Types of Rheumatoid Arthritis

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  • Overview


    Rheumatoid arthritis (RA) is an autoimmune disease that causes inflammation of the joints. Because many symptoms of RA are similar to those of a variety of other diseases, diagnosis can be difficult. A correct diagnosis requires clinical evaluation, X-rays, and a series of laboratory tests.

    Understanding the type of RA you have will help you and your doctor decide on a course of treatment. Click through the slides to learn about the different types of RA.

  • Rheumatoid Factor Positive (Seropositive) RA

    Rheumatoid Factor Positive (Seropositive) RA

    If your blood tests positive for the protein called rheumatoid factor (RF), it means your body may be actively producing an immune reaction to your normal tissues. According to the Physicians Desk Reference, your chance of developing RA is four times greater if you have first-degree relatives who test positive for RF.

    According to Johns Hopkins Medicine, approximately 80 percent of people who have RA are RH-positive. Having the protein doesn't necessarily mean you have RA. However, if you do, it can help doctors identify the type. 

  • Rheumatoid Factor Negative (Seronegative) RA

    Rheumatoid Factor Negative (Seronegative) RA

    People who test negative for RF in the blood can still have RA. Diagnosis isn’t based on just this test. Your doctor will also take into account clinical symptoms, X-rays, and other laboratory tests. Although your doctor can't say for certain, people who test RF negative tend to have a milder form of RA than those who test positive.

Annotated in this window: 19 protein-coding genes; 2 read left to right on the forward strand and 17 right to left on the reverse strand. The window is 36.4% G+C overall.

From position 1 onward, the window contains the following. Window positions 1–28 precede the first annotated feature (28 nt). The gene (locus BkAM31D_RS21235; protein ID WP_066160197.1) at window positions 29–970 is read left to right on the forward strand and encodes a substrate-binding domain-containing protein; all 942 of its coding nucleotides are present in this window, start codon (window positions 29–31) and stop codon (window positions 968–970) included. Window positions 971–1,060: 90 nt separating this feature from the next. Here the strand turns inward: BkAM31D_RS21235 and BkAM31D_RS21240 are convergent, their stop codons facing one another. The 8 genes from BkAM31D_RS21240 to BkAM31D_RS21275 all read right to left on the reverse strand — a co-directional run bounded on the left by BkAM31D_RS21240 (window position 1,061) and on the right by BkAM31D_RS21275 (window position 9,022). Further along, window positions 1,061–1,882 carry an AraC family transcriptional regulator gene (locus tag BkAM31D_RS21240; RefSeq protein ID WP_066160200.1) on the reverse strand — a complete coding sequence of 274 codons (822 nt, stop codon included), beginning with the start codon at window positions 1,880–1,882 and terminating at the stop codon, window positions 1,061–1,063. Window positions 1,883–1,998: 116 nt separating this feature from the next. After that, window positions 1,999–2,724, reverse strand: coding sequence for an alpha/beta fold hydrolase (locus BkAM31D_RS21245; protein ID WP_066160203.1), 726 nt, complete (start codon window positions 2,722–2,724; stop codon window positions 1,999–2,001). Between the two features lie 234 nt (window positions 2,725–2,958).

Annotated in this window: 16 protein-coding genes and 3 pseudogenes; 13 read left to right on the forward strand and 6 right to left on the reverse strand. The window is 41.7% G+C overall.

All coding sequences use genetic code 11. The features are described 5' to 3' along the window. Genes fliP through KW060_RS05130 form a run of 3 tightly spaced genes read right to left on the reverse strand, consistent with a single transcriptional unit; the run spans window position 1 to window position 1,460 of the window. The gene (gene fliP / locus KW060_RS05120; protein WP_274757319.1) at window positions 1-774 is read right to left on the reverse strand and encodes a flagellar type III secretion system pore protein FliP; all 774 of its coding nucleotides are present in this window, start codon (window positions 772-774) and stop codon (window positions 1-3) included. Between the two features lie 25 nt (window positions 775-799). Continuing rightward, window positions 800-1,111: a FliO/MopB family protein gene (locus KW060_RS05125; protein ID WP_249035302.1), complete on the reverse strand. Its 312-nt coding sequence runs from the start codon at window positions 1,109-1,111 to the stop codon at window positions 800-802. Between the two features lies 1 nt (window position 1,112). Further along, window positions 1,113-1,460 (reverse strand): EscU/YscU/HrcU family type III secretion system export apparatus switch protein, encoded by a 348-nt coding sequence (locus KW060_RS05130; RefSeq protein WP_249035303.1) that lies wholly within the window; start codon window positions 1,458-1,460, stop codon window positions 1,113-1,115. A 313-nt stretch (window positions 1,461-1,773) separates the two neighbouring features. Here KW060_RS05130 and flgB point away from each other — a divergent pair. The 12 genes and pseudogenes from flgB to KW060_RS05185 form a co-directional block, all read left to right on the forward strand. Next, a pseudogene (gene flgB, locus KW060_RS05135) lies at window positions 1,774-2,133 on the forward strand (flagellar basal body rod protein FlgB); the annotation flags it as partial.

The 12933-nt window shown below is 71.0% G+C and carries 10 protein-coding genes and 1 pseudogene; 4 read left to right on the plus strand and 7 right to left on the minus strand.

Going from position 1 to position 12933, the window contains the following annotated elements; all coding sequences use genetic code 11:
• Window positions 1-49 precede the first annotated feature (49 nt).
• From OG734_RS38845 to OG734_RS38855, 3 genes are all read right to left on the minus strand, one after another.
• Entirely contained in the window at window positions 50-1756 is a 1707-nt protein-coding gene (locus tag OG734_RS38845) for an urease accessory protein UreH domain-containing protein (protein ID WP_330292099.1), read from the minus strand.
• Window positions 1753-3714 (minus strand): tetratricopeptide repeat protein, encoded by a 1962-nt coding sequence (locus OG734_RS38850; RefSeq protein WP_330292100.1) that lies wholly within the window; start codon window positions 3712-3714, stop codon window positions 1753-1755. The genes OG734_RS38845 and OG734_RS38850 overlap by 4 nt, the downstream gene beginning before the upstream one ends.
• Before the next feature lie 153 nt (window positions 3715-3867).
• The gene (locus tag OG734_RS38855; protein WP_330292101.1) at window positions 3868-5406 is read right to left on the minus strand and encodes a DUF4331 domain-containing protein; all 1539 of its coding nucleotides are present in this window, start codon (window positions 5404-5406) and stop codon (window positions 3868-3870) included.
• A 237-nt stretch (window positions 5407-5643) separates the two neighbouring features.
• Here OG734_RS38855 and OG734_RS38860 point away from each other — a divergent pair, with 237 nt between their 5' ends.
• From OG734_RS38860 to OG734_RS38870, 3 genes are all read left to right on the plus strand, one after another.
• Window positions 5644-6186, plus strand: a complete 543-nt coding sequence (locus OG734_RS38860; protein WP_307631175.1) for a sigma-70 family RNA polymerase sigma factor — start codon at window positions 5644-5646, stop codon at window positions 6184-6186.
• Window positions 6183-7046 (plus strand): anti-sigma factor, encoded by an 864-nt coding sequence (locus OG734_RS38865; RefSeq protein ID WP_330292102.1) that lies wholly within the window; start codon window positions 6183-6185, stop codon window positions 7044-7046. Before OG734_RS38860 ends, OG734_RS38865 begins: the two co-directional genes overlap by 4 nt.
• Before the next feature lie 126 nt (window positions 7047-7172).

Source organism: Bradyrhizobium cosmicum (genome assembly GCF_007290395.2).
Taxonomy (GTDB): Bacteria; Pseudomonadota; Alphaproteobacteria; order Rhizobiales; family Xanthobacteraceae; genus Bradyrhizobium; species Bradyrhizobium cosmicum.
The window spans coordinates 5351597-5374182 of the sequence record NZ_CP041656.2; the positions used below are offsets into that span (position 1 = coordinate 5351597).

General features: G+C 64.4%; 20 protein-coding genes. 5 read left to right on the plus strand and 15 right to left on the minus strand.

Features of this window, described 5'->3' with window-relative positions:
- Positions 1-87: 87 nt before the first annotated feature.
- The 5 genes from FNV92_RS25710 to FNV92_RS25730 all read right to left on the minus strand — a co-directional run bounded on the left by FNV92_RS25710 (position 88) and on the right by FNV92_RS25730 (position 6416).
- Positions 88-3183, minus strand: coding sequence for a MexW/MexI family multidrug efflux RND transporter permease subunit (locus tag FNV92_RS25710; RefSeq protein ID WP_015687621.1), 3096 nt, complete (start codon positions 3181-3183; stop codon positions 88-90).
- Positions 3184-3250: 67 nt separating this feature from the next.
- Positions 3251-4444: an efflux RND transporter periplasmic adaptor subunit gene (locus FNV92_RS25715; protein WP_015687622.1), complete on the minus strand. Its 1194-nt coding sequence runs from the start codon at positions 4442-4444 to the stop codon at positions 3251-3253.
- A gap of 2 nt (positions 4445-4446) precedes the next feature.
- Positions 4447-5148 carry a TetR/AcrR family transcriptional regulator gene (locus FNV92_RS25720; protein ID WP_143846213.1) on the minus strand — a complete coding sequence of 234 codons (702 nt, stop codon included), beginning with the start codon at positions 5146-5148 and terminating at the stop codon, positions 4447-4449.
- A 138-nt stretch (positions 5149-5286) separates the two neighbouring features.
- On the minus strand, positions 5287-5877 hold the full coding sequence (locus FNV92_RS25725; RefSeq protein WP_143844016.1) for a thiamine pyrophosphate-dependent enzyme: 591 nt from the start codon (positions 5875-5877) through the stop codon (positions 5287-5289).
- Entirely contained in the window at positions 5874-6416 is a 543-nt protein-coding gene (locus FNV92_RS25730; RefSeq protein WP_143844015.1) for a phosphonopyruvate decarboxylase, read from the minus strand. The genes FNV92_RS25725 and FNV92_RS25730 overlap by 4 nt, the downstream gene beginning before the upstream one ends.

• Juvenile RA (Juvenile Idiopathic Arthritis)

    Juvenile RA (Juvenile Idiopathic Arthritis)

    The Mayo Clinic reports that juvenile RA is the most common type of arthritis in children under age 16. Symptoms may be temporary or last for a lifetime. Like adult RA, symptoms of juvenile RA include joint inflammation, stiffness, and pain. If the disease is severe, it can cause eye inflammation and interfere with a child's growth and development.

  • Overlapping and Often Confused Conditions

    Overlapping and Often Confused Conditions

    Autoimmune diseases share many common symptoms, making them particularly difficult to diagnose. People who have one autoimmune disorder often develop another. Some overlapping and often confused conditions include:

    • lupus
    • fibromyalgia
    • Lyme disease
    • chronic fatigue syndrome
    • neuropathy
    • sciatica
    • anemia
    • hypothyroidism
    • depression

    RA can also be confused with osteoarthritis, which is not an autoimmune disease, but is caused by wear and tear of joints.